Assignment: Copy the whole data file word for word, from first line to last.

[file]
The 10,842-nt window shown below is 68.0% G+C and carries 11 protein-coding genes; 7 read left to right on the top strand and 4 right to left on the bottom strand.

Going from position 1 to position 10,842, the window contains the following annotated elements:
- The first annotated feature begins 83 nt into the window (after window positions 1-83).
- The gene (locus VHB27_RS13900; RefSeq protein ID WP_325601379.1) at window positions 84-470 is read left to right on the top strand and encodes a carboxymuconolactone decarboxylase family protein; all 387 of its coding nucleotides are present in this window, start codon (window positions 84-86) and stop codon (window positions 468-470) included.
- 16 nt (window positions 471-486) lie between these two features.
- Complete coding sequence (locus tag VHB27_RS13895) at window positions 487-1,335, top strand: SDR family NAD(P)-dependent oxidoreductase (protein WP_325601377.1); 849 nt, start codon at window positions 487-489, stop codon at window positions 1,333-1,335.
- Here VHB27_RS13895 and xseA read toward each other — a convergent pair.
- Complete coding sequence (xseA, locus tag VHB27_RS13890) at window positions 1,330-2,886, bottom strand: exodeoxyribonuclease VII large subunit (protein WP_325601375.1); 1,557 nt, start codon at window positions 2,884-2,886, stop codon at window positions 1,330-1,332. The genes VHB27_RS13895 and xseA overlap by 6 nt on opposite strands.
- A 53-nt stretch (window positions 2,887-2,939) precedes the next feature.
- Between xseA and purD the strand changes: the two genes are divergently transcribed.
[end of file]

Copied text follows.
The 10,842-nt window shown below is 68.0% G+C and carries 11 protein-coding genes; 7 read left to right on the top strand and 4 right to left on the bottom strand.

Going from position 1 to position 10,842, the window contains the following annotated elements:
- The first annotated feature begins 83 nt into the window (after window positions 1-83).
- The gene (locus VHB27_RS13900; RefSeq protein ID WP_325601379.1) at window positions 84-470 is read left to right on the top strand and encodes a carboxymuconolactone decarboxylase family protein; all 387 of its coding nucleotides are present in this window, start codon (window positions 84-86) and stop codon (window positions 468-470) included.
- 16 nt (window positions 471-486) lie between these two features.
- Complete coding sequence (locus tag VHB27_RS13895) at window positions 487-1,335, top strand: SDR family NAD(P)-dependent oxidoreductase (protein WP_325601377.1); 849 nt, start codon at window positions 487-489, stop codon at window positions 1,333-1,335.
- Here VHB27_RS13895 and xseA read toward each other — a convergent pair.
- Complete coding sequence (xseA, locus tag VHB27_RS13890) at window positions 1,330-2,886, bottom strand: exodeoxyribonuclease VII large subunit (protein WP_325601375.1); 1,557 nt, start codon at window positions 2,884-2,886, stop codon at window positions 1,330-1,332. The genes VHB27_RS13895 and xseA overlap by 6 nt on opposite strands.
- A 53-nt stretch (window positions 2,887-2,939) precedes the next feature.
- Between xseA and purD the strand changes: the two genes are divergently transcribed.